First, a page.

“I understand. Look, are you there until closing?”


“So if Toby just happens to call, you know what to tell him.”

“I can go by his place, see if he’s there.”

“We’ve left messages on his answering machine and he hasn’t called back. We’ll ask the Albany P.D. to check his apartment. I’d rather you stay away from there.”

“That woman’s dangerous?”

“Possibly. We have to assume she is, at least. Thanks for the call. You probably gave us vital information.”

Toby had given Natalie his address during the hotel room meeting. She wrote it down for Cheryl, who placed a call to Albany while Natalie reached George Sweeney. She gave her boss the update and asked permission to travel over the state line.

“Hell, yes! I’ll notify the New York State Police.”

Even as Toby’s apartment was being unlocked by the building supervisor for two uniformed officers who’d told him they’d come for a “welfare check-in”, he himself was lying in Kasey’s bed a few miles away, caressing the bare skin of her lower back. Toby enjoyed the woman’s slim body and was delighted with her cute little breasts; they were nicely firm for someone Kasey’s age.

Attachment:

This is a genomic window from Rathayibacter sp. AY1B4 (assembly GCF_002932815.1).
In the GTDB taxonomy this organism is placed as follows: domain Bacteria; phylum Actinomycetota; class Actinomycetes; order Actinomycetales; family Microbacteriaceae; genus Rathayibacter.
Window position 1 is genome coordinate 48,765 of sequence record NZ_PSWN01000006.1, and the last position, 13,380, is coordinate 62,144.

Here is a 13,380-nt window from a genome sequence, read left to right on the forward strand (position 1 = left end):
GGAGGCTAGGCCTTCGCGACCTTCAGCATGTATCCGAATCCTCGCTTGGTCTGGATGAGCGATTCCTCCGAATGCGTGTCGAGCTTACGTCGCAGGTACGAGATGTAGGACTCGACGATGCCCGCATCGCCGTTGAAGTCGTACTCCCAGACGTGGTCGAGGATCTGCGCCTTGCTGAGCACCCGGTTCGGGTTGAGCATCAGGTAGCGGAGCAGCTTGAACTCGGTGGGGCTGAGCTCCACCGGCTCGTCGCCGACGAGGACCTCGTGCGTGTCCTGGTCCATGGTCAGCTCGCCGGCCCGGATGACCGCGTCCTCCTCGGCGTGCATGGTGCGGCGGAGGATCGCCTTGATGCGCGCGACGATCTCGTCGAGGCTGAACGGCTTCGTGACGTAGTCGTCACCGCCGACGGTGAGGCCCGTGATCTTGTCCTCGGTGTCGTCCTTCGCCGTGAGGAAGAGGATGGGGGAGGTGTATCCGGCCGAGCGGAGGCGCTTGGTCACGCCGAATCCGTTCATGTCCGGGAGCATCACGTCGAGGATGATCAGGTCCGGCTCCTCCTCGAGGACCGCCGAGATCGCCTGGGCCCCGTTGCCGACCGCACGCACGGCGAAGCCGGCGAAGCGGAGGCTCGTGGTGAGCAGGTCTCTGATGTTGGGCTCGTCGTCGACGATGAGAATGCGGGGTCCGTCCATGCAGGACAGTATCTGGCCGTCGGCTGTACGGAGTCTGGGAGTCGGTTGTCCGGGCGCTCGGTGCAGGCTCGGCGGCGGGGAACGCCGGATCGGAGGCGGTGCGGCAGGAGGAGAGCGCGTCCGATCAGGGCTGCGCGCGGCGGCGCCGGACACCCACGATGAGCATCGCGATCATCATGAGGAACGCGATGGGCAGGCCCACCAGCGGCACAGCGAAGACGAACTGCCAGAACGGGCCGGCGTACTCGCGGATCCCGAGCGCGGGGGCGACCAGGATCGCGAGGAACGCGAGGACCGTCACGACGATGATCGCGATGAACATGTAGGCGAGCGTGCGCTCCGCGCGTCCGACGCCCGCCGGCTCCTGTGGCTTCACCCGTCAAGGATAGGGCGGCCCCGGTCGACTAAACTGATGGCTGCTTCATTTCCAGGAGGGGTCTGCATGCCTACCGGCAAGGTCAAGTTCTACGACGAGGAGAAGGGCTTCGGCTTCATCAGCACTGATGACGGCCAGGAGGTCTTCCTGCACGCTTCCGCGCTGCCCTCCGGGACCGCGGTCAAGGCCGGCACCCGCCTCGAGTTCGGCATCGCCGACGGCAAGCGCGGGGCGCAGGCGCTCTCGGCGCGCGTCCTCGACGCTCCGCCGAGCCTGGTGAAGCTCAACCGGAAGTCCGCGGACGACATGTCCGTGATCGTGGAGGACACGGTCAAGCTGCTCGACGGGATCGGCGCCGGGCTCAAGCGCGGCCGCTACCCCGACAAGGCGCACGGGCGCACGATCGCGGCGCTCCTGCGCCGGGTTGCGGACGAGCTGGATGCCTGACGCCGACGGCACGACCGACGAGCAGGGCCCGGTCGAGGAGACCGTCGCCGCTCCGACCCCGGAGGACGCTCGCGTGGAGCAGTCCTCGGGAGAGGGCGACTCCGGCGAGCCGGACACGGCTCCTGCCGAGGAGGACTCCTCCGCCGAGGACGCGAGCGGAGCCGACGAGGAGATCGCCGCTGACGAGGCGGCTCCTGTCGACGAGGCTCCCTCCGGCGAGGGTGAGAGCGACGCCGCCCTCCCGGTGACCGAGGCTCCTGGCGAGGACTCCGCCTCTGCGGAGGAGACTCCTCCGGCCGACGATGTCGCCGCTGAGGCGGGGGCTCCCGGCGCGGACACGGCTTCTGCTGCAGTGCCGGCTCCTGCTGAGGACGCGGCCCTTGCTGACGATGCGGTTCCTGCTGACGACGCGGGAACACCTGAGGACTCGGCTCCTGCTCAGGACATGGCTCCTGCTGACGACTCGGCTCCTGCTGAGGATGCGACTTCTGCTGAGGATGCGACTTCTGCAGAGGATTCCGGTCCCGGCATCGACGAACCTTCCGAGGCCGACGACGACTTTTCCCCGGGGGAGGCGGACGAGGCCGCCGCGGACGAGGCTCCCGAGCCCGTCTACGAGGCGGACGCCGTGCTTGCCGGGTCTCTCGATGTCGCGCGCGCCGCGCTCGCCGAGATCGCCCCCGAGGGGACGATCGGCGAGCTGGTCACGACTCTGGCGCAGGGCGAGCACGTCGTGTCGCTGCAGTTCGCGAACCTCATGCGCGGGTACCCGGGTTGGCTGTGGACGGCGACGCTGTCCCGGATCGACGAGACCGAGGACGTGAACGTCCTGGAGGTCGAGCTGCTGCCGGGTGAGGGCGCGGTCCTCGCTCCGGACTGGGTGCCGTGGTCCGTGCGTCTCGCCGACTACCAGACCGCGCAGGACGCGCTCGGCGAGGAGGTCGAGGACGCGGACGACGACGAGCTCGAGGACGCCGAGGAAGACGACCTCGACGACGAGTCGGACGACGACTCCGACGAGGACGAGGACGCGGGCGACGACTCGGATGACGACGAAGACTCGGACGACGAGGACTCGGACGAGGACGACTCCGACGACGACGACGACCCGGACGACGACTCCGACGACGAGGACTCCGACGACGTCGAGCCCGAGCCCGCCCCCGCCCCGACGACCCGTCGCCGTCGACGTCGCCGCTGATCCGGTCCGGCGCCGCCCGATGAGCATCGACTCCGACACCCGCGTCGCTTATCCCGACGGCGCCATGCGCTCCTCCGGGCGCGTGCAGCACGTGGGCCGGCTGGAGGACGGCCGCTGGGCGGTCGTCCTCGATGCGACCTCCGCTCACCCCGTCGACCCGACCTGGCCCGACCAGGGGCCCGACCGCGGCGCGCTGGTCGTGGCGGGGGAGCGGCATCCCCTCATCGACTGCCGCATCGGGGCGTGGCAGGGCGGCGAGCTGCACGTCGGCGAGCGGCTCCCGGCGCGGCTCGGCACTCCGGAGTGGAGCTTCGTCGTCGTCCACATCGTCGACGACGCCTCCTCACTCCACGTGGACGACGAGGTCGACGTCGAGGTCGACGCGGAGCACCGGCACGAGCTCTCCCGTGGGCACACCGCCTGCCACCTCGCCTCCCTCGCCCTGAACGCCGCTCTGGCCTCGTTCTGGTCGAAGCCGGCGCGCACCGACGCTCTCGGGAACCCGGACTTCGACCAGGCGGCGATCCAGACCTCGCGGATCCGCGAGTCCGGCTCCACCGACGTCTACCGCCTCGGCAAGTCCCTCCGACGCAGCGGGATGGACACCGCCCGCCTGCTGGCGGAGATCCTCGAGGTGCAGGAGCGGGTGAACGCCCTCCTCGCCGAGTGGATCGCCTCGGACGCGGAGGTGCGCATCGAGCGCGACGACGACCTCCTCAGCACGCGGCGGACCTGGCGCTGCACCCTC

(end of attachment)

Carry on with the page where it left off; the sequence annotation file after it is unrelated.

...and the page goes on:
“You know what?” he said. “I think I might have a contact or two at a publishing house that would consider buying your book.”



“That means you believe in me.”

“Why not?”

“That means so much to me, Toby.”

“I know you put a lot of work into that book. It’s improved a lot from the previous draft, like I said. Really, a good job for a first effort.”

Kasey sat up on the mattress.

“It’s not my first effort.”


“I lost my father when I was ten years old. He was killed. I wrote about the case after college. Nobody would take it for publication.”

“Really?” Toby asked with a scowl. “I’d think that a daughter’s memoir would be marketable.”

“I was told that no one would be interested because my father was convicted of homicide.”

“But you said he was killed.”

“Yes, killed,” Kasey said, looking over her shoulder at him with angry eyes. “Killed by the State of New York in the electric chair.”